Am I ready for a rescue dog?
Every year animal shelters are filled with thousands of unwanted dogs of all ages, shapes and sizes, all desperately in need of ‘forever’ homes. Maybe you can’t rescue every single dog but if you can save just one you will be helping to make a difference — both to that dog’s future and your own life.
Selecting a dog
If you’re going to make the right sort of difference, you need to make your choice wisely and carefully and often this can be the toughest part of taking on a rescue dog. Especially at shelters where you can walk around and view the residents, it is hard to resist the sad eyes and hard luck stories and all too easy to let your heart rule your common sense.
It can help if you make out a list beforehand with any definite preferences such as age, size, sex, activity level, coat type, compatibility with children, other dogs and so forth. This makes it easier for kennel staff to guide you in the direction of the dogs most likely to fit the bill and could help you to avoid making an impulsive mistake which could be very distressing for both you and the dog.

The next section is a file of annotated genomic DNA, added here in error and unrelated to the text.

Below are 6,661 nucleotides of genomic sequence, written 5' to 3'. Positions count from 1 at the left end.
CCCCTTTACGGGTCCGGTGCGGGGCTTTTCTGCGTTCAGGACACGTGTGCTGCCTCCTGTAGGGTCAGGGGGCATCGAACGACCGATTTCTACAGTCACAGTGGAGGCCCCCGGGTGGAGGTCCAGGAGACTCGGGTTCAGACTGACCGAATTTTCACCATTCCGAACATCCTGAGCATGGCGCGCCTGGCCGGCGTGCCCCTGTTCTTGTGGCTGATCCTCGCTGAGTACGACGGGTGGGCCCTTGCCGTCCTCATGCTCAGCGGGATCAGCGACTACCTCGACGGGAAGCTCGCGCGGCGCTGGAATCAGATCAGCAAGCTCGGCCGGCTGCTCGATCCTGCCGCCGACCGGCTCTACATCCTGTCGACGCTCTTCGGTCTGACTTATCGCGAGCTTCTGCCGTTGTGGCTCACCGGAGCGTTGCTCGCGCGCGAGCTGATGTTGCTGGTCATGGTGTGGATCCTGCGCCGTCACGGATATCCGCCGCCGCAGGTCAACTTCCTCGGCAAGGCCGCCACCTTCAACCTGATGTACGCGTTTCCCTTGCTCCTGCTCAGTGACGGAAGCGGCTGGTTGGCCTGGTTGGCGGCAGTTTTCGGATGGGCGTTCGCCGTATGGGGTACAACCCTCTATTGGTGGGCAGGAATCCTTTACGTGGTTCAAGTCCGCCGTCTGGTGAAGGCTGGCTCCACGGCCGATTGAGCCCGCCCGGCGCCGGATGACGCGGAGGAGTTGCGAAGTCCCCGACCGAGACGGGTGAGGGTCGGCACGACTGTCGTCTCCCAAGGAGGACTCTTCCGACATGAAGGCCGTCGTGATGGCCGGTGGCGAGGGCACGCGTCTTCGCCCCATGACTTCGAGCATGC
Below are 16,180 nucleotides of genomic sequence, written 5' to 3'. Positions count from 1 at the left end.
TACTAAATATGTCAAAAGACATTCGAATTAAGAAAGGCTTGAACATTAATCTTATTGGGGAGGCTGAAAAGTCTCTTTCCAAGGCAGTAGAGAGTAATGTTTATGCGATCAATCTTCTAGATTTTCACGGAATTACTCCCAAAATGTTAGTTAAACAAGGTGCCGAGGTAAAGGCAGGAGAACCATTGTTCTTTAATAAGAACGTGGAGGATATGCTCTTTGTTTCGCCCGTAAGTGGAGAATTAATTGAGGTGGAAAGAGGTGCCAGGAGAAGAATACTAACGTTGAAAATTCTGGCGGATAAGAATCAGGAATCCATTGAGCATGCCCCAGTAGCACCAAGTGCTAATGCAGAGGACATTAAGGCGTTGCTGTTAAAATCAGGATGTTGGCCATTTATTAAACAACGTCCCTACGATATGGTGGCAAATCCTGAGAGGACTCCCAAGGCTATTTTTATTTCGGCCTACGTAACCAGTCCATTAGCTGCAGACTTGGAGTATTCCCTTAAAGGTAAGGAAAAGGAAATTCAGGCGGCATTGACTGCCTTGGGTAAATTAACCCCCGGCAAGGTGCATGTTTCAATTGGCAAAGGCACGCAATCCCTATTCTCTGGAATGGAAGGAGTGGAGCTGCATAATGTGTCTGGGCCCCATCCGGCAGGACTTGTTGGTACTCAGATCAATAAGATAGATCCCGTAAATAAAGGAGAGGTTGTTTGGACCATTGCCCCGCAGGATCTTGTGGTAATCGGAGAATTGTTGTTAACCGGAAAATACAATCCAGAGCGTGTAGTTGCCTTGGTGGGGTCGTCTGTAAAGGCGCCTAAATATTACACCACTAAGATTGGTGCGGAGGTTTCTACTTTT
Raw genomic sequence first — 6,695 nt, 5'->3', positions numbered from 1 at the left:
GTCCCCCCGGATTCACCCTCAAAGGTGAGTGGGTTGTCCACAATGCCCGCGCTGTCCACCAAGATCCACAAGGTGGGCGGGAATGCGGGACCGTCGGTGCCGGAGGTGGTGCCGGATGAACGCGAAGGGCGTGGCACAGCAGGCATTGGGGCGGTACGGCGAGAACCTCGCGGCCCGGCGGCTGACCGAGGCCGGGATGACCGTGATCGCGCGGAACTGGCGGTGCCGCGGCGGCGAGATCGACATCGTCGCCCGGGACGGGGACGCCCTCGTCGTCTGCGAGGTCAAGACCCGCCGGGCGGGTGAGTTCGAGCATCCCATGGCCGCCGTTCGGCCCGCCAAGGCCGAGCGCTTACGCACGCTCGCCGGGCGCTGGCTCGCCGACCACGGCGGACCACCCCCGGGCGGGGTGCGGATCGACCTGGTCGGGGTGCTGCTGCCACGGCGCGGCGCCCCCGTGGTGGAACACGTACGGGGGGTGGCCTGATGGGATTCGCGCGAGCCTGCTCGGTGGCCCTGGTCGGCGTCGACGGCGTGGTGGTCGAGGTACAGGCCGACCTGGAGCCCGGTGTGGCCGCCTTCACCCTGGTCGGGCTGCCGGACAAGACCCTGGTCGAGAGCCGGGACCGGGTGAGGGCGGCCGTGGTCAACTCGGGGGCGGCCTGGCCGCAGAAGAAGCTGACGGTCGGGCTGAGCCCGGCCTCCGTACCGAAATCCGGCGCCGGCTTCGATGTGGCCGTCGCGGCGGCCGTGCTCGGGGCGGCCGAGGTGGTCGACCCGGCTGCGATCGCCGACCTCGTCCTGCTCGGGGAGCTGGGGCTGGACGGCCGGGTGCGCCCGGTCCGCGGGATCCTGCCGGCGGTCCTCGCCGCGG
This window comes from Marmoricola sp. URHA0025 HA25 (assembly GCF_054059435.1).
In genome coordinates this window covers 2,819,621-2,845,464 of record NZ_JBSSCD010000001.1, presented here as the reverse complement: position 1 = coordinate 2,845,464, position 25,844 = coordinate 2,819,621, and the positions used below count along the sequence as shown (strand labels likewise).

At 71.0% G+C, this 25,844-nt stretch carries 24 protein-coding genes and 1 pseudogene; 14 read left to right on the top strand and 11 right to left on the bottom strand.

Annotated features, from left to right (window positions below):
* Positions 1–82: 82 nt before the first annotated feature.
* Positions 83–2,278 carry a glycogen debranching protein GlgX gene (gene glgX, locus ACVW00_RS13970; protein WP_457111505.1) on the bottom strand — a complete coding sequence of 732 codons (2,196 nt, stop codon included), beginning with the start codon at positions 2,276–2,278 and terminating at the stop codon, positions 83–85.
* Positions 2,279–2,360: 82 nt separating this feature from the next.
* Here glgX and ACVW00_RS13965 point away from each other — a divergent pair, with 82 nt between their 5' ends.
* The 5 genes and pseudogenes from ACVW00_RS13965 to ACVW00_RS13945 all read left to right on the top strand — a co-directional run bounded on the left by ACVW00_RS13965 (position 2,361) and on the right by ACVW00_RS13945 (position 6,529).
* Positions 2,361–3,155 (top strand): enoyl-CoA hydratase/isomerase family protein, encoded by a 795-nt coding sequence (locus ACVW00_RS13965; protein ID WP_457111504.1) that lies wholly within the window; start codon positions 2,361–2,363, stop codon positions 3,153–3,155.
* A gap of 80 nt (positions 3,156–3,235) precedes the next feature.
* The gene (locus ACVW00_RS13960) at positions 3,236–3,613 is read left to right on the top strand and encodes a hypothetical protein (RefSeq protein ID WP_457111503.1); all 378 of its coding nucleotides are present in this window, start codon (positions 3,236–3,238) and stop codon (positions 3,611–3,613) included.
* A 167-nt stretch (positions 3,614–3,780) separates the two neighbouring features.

The next step is to check out opening hours at the shelter and pay a visit; allow plenty of time, as you’ll need it! Weekends and holidays are usually busy, so if possible try to go along on a weekday. When you arrive, you’ll generally be interviewed by a member of staff and asked to fill in a questionnaire; this can be pretty detailed and may sometimes seem rather personal. Remember that it is aimed at ensuring you can offer the right sort of home as well as identifying the sort of dog that would best suit you and your lifestyle.
The next step is to view prospective dogs; not all shelters allow you to walk around but will bring dogs out from their runs to meet you instead. Depending on the facilities available and each shelter’s individual policy, a room or outdoor exercise/play area may be available for you to start getting to know each other, or you may be invited to take the dog out for a brief walk.